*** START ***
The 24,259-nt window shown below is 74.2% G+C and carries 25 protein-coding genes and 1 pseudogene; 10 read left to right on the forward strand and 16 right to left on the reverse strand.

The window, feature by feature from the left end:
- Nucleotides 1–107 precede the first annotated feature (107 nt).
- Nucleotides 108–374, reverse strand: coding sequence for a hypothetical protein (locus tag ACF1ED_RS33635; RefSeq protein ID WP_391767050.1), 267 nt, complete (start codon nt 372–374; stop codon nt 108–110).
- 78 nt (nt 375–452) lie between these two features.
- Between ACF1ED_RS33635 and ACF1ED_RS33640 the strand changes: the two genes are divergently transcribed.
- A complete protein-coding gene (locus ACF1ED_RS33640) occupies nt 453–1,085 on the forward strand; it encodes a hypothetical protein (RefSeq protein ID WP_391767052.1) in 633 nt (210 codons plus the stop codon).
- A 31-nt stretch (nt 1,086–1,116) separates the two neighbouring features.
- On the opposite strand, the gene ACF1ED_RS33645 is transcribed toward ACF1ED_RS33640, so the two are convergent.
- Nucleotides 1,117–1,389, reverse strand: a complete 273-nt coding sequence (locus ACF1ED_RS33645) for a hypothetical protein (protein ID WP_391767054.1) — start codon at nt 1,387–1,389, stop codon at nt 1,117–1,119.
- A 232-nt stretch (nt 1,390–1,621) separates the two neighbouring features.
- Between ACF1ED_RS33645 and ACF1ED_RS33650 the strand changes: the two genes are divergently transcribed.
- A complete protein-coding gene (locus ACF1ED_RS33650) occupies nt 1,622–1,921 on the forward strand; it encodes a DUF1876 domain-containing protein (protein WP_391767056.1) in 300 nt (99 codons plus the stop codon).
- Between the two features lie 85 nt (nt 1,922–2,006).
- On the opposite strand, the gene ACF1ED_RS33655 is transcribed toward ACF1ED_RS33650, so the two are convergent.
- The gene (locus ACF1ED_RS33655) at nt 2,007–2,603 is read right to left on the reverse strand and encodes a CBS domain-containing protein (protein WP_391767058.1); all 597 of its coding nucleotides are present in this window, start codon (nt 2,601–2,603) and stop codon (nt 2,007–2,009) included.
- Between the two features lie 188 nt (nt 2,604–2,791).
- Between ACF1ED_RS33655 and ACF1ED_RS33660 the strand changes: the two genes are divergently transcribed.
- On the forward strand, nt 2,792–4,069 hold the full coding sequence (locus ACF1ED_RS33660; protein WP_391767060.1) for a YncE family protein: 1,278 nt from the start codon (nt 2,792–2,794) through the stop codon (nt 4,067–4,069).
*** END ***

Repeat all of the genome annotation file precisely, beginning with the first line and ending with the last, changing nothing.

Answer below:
The 24,259-nt window shown below is 74.2% G+C and carries 25 protein-coding genes and 1 pseudogene; 10 read left to right on the forward strand and 16 right to left on the reverse strand.

The window, feature by feature from the left end:
- Nucleotides 1–107 precede the first annotated feature (107 nt).
- Nucleotides 108–374, reverse strand: coding sequence for a hypothetical protein (locus tag ACF1ED_RS33635; RefSeq protein ID WP_391767050.1), 267 nt, complete (start codon nt 372–374; stop codon nt 108–110).
- 78 nt (nt 375–452) lie between these two features.
- Between ACF1ED_RS33635 and ACF1ED_RS33640 the strand changes: the two genes are divergently transcribed.
- A complete protein-coding gene (locus ACF1ED_RS33640) occupies nt 453–1,085 on the forward strand; it encodes a hypothetical protein (RefSeq protein ID WP_391767052.1) in 633 nt (210 codons plus the stop codon).
- A 31-nt stretch (nt 1,086–1,116) separates the two neighbouring features.
- On the opposite strand, the gene ACF1ED_RS33645 is transcribed toward ACF1ED_RS33640, so the two are convergent.
- Nucleotides 1,117–1,389, reverse strand: a complete 273-nt coding sequence (locus ACF1ED_RS33645) for a hypothetical protein (protein ID WP_391767054.1) — start codon at nt 1,387–1,389, stop codon at nt 1,117–1,119.
- A 232-nt stretch (nt 1,390–1,621) separates the two neighbouring features.
- Between ACF1ED_RS33645 and ACF1ED_RS33650 the strand changes: the two genes are divergently transcribed.
- A complete protein-coding gene (locus ACF1ED_RS33650) occupies nt 1,622–1,921 on the forward strand; it encodes a DUF1876 domain-containing protein (protein WP_391767056.1) in 300 nt (99 codons plus the stop codon).
- Between the two features lie 85 nt (nt 1,922–2,006).
- On the opposite strand, the gene ACF1ED_RS33655 is transcribed toward ACF1ED_RS33650, so the two are convergent.
- The gene (locus ACF1ED_RS33655) at nt 2,007–2,603 is read right to left on the reverse strand and encodes a CBS domain-containing protein (protein WP_391767058.1); all 597 of its coding nucleotides are present in this window, start codon (nt 2,601–2,603) and stop codon (nt 2,007–2,009) included.
- Between the two features lie 188 nt (nt 2,604–2,791).
- Between ACF1ED_RS33655 and ACF1ED_RS33660 the strand changes: the two genes are divergently transcribed.
- On the forward strand, nt 2,792–4,069 hold the full coding sequence (locus ACF1ED_RS33660; protein WP_391767060.1) for a YncE family protein: 1,278 nt from the start codon (nt 2,792–2,794) through the stop codon (nt 4,067–4,069).